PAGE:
Predatory lending is a defense to foreclosure; it is not an affirmative claim that would entitle a borrower to damages from the lender.
Difference between foreclosure defenses and claims for damages
As discussed in my last post, in the Aubut case the Connecticut Appellate Court recognized that predatory lending is a defense to foreclosure. The defense depends on what the lender new or should have known at the time it made the loan. Though predatory lending might give rise to a claim for money damages against the lender that made the loan, the foreclosing plaintiff is rarely that. Most often, because of the prevalence of mortgage securitizations, the foreclosing plaintiff is an assignee of the loan. The question thus becomes whether you can hold a mortgage loan assignee liable for damages for what the original lender knew or should have known. The Aubut court answered “no.” The foreclosing plaintiff in that case was the ultimate assignee of the loan. The court noted that an assignee takes the loan subject to all defenses that might have been asserted against the assignor. But the assignee does not take the loan subject to the assignor’s liabilities unless the assignee expressly assumes those liabilities. Since the plaintiff had not assumed any liabilities, predatory lending could be a defense to foreclosure but not a counterclaim for damages.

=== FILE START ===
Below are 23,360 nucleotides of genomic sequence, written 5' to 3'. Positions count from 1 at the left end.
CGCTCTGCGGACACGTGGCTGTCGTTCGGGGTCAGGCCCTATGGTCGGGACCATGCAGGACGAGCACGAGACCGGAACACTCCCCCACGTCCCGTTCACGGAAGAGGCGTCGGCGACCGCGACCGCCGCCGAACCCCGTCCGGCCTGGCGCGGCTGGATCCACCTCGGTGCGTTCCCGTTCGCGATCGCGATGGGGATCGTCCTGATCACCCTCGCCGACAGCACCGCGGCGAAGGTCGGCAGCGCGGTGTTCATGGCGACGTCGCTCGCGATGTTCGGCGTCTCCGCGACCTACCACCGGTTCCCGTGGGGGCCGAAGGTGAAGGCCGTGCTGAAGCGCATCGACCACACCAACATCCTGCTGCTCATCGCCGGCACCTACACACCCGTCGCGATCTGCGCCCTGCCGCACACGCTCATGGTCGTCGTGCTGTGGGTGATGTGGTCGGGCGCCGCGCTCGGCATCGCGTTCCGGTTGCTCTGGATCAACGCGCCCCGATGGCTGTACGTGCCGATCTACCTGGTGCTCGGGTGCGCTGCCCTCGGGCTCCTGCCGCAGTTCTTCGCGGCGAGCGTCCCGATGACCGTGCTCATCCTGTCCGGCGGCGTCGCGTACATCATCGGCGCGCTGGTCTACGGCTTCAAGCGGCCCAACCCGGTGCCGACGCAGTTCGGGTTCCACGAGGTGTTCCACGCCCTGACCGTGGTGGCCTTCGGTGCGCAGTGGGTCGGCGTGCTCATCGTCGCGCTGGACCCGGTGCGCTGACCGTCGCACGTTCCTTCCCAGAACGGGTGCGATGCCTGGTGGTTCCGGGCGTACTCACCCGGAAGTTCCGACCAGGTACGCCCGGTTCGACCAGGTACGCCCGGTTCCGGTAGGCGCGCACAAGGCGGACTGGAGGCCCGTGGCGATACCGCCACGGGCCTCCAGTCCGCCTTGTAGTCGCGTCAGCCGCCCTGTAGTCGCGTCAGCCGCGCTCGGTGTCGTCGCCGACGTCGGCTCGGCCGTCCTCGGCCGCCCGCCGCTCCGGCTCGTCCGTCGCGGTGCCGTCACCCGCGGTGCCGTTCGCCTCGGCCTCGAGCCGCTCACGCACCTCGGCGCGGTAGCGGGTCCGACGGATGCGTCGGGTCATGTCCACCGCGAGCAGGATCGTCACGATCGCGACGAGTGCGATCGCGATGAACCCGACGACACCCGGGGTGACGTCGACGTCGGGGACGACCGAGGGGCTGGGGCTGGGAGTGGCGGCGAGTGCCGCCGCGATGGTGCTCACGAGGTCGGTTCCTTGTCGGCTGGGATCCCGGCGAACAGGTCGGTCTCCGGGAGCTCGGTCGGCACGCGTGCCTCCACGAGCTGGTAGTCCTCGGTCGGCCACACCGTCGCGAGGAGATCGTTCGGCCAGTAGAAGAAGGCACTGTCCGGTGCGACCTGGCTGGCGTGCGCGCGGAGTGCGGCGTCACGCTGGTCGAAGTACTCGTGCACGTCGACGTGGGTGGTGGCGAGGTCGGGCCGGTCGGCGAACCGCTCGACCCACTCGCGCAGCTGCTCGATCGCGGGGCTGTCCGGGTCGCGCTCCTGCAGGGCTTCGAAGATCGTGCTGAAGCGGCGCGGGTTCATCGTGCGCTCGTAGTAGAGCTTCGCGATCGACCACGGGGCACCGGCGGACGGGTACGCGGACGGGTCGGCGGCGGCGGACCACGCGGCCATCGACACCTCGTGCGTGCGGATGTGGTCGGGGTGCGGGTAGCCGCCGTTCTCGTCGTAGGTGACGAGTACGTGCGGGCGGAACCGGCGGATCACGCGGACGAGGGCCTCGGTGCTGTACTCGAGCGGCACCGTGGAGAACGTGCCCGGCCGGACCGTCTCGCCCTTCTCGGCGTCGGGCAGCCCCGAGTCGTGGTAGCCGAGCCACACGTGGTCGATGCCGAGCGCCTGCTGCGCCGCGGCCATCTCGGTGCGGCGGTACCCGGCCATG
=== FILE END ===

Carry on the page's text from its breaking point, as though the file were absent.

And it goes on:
Distinction is good for borrowers
This is a significant distinction. If it were a counterclaim instead of a defense, the courts likely would offset the damages the bank would have to pay against the amount the borrower owed on the loan. But that just reduces the debt. Since most large lenders do not pursue the borrowers for deficiencies between the amount owed and the property value in any event, the offset would be a Pyrrhic victory at best for the borrower. What borrowers really want is to save the property. A counterclaim can’t do that; this predatory lending defense can.